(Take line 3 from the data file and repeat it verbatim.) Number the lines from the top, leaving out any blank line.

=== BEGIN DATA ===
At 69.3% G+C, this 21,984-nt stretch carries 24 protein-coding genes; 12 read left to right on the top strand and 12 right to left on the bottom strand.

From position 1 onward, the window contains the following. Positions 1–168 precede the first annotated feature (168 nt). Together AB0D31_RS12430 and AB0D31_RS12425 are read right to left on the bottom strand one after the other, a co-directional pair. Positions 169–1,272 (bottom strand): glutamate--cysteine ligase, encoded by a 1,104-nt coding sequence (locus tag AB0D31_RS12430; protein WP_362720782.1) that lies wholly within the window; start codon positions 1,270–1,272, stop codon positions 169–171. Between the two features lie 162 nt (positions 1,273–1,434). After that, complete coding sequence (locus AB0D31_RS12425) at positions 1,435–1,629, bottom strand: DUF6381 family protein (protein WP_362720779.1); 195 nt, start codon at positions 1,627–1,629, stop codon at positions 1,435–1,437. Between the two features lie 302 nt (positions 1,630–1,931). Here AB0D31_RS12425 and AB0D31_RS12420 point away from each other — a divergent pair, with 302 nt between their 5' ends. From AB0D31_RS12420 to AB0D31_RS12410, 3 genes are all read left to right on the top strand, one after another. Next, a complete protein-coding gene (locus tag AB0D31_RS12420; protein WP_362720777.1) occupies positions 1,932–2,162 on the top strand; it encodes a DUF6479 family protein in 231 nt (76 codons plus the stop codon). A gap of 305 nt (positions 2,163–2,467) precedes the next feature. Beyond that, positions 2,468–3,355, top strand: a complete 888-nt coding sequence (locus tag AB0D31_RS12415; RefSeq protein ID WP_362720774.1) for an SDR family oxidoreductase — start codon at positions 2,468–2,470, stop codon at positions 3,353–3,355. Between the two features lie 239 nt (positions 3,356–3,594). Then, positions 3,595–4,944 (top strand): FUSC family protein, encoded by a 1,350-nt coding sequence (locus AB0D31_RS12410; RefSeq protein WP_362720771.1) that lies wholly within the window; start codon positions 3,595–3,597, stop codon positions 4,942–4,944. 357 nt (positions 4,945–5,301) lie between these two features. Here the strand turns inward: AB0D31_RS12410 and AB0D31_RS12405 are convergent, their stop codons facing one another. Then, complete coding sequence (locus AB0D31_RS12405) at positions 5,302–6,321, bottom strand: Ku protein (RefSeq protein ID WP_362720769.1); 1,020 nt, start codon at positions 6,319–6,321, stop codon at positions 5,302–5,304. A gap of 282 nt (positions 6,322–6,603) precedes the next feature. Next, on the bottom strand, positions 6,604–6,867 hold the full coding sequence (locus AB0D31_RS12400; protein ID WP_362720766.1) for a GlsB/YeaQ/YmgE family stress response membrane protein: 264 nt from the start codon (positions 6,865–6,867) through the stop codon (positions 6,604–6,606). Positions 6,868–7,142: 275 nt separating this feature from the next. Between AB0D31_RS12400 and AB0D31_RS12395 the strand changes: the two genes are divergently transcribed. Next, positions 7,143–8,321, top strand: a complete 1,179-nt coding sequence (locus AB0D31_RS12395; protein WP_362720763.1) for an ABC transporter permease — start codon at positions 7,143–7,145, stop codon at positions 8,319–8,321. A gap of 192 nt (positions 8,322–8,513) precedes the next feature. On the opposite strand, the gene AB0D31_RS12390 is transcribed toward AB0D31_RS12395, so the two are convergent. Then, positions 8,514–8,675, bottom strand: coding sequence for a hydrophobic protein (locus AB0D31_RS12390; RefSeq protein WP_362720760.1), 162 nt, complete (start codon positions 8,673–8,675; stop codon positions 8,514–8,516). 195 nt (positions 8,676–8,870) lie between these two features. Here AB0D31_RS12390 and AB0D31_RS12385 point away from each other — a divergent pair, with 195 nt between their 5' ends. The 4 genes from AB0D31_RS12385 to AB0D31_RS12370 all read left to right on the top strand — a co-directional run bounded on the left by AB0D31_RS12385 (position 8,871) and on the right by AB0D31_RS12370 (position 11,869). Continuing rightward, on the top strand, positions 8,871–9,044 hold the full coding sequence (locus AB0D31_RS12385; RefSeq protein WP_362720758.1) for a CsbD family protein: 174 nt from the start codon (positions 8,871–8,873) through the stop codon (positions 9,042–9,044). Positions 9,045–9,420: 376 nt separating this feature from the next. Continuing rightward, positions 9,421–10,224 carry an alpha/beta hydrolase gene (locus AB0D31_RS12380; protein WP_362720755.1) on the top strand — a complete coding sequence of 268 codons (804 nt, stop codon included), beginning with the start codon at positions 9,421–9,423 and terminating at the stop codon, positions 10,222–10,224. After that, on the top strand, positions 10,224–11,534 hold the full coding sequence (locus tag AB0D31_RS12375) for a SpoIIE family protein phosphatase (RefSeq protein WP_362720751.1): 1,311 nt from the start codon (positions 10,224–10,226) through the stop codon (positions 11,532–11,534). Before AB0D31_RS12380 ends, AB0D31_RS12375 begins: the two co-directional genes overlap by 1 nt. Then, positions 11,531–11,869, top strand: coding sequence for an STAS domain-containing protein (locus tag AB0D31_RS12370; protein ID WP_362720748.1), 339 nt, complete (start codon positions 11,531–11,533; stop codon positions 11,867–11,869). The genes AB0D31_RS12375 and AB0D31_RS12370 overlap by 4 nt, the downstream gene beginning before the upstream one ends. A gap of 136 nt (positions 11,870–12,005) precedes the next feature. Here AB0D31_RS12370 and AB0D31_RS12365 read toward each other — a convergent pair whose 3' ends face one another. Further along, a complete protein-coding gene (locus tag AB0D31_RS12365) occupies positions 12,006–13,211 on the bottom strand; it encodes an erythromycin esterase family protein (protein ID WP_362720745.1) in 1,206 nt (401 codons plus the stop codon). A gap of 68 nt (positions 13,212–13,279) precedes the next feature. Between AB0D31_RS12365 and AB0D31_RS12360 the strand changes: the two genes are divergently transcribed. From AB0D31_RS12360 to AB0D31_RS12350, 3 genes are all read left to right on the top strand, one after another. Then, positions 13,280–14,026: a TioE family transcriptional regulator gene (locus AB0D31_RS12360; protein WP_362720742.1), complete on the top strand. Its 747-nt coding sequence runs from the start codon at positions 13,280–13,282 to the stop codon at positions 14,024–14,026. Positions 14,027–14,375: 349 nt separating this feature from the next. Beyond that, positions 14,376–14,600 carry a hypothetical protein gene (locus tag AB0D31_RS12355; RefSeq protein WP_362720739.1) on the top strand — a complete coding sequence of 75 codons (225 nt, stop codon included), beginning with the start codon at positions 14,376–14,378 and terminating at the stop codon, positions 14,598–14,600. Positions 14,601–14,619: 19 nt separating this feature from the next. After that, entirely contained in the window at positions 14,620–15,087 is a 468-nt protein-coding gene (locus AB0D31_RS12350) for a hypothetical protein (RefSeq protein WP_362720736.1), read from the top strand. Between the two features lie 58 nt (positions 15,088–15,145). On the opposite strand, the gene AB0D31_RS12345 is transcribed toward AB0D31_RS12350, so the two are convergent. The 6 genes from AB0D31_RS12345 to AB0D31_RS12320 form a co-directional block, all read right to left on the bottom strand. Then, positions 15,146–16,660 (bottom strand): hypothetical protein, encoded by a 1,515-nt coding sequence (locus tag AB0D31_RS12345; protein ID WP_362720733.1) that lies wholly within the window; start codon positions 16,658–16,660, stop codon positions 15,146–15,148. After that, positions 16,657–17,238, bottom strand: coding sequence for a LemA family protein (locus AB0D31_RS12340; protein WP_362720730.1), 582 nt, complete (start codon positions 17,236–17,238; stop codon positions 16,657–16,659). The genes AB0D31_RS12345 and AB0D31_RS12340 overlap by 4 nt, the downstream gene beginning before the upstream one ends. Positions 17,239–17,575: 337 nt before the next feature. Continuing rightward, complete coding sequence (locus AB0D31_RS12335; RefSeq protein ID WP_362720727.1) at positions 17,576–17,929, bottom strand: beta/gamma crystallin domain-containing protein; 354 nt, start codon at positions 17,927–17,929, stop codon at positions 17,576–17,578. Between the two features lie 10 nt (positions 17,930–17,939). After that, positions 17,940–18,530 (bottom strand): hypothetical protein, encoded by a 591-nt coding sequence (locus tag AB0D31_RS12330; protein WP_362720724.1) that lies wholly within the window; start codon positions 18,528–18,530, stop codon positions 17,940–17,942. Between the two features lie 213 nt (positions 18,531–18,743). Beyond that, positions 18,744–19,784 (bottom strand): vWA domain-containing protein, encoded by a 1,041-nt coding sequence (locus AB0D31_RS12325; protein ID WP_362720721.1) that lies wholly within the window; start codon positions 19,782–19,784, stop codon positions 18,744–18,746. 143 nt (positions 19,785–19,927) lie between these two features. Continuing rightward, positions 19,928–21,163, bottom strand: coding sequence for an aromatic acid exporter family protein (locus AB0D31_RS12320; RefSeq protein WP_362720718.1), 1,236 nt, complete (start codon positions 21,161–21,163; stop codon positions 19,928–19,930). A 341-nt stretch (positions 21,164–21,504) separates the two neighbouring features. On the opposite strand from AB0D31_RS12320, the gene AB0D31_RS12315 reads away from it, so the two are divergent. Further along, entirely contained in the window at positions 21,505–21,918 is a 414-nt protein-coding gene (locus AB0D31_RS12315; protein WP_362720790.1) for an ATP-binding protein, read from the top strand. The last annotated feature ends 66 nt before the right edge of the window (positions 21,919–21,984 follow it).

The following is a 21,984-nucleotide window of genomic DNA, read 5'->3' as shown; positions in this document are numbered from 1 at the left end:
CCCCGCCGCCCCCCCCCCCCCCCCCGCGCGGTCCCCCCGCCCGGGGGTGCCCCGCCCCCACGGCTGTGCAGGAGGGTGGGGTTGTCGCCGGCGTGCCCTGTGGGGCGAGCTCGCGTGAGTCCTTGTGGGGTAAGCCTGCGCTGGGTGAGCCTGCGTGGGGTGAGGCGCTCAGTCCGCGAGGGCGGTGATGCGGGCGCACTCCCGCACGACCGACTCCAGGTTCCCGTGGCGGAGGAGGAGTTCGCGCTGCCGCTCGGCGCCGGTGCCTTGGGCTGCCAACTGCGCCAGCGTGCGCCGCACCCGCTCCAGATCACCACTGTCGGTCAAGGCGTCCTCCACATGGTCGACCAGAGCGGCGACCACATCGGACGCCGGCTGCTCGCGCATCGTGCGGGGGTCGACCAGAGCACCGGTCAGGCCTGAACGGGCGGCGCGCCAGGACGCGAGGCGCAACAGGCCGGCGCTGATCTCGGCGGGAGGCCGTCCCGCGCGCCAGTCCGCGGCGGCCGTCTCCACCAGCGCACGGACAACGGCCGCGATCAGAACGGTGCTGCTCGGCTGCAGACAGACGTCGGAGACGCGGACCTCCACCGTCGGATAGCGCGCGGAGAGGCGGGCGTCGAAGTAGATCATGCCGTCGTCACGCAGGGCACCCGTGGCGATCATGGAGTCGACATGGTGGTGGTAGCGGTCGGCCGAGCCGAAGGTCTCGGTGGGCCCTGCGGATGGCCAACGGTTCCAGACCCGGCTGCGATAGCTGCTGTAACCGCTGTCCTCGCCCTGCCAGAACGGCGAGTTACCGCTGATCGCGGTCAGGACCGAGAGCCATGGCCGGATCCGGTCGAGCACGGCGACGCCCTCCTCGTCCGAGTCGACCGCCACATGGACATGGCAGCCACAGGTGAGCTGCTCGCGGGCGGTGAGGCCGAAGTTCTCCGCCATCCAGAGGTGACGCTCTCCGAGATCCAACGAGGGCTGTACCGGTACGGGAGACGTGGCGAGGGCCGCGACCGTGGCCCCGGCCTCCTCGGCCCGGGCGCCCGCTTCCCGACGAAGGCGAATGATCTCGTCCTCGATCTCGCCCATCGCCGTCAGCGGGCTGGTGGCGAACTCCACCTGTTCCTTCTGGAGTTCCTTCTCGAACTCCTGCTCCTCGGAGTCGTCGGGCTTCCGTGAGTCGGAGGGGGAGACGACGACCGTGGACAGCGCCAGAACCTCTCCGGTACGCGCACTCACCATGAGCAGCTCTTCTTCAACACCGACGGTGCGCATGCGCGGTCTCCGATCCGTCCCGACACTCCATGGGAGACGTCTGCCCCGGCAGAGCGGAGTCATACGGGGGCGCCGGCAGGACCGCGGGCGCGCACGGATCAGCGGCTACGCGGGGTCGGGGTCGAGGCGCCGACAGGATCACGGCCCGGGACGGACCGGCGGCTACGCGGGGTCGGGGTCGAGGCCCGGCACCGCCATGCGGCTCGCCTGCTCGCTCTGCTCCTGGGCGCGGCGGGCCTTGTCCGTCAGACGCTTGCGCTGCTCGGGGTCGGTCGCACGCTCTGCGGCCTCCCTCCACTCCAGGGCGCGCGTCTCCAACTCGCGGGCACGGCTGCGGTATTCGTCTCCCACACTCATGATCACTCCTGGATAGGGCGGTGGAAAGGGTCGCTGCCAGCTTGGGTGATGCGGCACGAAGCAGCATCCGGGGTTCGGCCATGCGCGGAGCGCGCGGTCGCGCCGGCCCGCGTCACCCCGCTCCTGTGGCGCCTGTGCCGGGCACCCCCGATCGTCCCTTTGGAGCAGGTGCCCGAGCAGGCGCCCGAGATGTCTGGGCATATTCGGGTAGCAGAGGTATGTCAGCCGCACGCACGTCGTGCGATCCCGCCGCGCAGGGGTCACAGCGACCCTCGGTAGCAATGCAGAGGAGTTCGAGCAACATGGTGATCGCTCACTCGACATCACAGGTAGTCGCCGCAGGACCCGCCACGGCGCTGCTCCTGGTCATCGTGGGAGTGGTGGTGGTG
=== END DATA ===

The following is a 21,984-nucleotide window of genomic DNA, read 5'->3' as shown; positions in this document are numbered from 1 at the left end: